The statue was based on Ai-Da’s drawings and rendered into 3D form by a Swedish computer scientist. It depicts the robot artist with three legs raising the topic of possible future genetic alterations through Crispr technology (a technology that can alter DNA) which would enable the extension of the human lifespan. It makes us think about ancient Egyptians who, through the mummification process, also tried to prolong human lives.
In May 2022, Ai-Da robot artist revealed her portrait of Queen Elizabeth II painted for the occasion of the Queen’s Platinum Jubilee. Entitled Algorithm Queen, the portrait is the first and only painting of a member of the Royal Family created by a robot.
Ai-Da in Venice
The Venice Biennale is one of the greatest events in the art world bringing together renowned artists, architects, and marchands d’art. This year, among them, we could see Ai-Da whose solo show was a collateral event for the biennale, organized by the Concilio Europeo dell’Arte. Titled Leaping into the Metaverse, the exhibition was located as close to the main events of the Biennale as possible, in InParadiso Gallery at the entrance to the Giardini, home of one of the main biennale’s exhibitions and the national pavilions.
At the exhibitions, we could admire the newest works of Ai-Da – the debut of her first paintings made using a real artist’s palette and a new advanced painting arm. There was also a series of new self-portraits Eyes Sewn Shut that show the robot with her eyes shut. Those large-scale canvases were meant to raise the topic of merging relationships between the machine and the human and building our nature in the digital realm with the concerns that algorithms will know us better than we know ourselves.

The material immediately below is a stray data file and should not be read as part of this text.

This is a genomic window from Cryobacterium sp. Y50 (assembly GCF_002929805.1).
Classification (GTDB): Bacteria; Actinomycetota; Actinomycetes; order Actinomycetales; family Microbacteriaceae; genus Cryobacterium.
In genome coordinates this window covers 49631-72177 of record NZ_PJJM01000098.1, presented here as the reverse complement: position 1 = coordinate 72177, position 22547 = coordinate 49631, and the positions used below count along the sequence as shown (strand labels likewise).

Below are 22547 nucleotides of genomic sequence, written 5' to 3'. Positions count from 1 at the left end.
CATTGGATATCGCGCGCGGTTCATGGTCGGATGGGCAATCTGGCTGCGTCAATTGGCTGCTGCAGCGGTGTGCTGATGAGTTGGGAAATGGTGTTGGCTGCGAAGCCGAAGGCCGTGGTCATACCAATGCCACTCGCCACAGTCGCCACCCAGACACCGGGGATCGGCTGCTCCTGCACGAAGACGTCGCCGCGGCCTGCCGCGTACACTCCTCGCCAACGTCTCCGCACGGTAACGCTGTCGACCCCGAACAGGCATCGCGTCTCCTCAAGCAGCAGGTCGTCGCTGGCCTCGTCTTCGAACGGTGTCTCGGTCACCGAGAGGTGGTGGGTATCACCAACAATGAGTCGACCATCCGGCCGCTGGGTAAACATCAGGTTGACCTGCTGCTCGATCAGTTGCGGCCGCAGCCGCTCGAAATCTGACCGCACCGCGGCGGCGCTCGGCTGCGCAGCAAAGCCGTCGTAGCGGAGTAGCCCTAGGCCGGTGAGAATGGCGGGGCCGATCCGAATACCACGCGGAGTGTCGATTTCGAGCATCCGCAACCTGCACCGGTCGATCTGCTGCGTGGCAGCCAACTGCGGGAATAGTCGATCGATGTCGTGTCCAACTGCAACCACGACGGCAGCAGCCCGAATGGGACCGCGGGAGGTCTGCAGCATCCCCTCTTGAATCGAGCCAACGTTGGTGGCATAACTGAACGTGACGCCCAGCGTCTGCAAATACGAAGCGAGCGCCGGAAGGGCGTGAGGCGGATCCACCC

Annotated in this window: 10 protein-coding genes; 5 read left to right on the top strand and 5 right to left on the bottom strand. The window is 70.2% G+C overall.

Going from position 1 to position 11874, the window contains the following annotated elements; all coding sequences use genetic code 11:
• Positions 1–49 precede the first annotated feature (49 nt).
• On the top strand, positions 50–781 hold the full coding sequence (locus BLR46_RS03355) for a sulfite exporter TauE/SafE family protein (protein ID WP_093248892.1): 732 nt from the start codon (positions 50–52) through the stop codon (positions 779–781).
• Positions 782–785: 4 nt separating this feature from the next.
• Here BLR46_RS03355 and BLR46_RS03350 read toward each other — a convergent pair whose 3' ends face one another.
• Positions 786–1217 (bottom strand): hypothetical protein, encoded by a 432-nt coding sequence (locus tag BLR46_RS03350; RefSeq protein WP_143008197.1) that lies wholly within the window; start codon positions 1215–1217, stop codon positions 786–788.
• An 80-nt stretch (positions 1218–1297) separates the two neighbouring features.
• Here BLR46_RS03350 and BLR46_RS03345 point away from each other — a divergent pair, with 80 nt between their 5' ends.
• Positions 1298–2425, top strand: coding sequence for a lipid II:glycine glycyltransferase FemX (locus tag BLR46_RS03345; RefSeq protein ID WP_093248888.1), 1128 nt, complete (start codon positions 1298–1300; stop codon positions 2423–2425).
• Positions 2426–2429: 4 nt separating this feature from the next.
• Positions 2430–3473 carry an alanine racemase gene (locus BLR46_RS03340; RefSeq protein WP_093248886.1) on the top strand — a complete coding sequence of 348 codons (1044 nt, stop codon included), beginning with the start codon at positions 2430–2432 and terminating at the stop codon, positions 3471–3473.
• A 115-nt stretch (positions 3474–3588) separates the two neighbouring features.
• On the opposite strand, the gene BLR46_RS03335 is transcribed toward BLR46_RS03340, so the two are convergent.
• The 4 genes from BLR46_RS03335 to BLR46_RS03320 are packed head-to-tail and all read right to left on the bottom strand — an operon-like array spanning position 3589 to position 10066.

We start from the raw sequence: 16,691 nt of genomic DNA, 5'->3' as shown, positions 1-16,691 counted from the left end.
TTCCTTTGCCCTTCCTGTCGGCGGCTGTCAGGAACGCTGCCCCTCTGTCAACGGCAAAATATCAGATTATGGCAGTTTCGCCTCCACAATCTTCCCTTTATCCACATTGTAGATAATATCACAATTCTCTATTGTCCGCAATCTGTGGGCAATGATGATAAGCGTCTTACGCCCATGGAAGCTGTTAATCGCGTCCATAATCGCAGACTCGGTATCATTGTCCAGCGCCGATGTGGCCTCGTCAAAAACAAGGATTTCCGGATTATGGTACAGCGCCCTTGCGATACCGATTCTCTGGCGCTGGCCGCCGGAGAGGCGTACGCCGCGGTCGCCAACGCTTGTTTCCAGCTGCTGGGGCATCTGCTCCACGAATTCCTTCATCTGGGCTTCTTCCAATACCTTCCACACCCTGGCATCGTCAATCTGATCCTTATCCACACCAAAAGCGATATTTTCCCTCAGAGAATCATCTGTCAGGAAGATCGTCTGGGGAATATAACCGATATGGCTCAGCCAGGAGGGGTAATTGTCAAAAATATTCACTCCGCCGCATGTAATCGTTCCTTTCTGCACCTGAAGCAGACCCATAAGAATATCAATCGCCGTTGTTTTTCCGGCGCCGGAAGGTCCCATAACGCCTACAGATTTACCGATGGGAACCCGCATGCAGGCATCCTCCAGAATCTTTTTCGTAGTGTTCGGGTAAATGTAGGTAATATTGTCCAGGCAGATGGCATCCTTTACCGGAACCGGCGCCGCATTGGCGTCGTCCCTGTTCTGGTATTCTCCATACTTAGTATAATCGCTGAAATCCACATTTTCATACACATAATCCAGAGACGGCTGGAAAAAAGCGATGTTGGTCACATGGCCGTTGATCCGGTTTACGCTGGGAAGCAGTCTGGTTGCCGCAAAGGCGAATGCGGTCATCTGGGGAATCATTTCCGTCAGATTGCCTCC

Other works included Flowers on the banks of the Lethe, which has transformed Ai-Da’s AI algorithm-generated sketches into 3-D printed flowers. Using her robotic arm, she has drawn and painted a variety of flowers, some from Botticelli’s drawings of Dante’s Divine Comedy and some from the IUCN Red List of Threatened Species. The flowers offered a contemplation on the fragility of biology in today’s unstable world. The work refered to the floral banks of the mythical River Lethe, known as the River of Forgetfulness as described in Dante’s Purgatorio, and to the words of British mathematician, Alan Turning, who once commented that artificial flowers could never contend with the real thing. However, today, the line between real, unreal, and artificial is highly blurred.
Is This Really Art?
Ai-Da on one hand gains a lot of public attention, and on the other, a lot of criticism. In the beginning, Ai-Da made her pictures by scanning an object through her cameras and AI processes that sent messages to her robotic arm, allowing her to draw abstract works. Nowadays, Ai-Da is able to paint using a palette like artists. Right now, Ai-Da’s paintings replicate the existing reality, making it impossible for her to create completely original works of art, though no two are the same. However, this issue raises a lot of questions in the art world: if, what she draws is an inspiration for what already exists or surrounds us, can she be named an artist?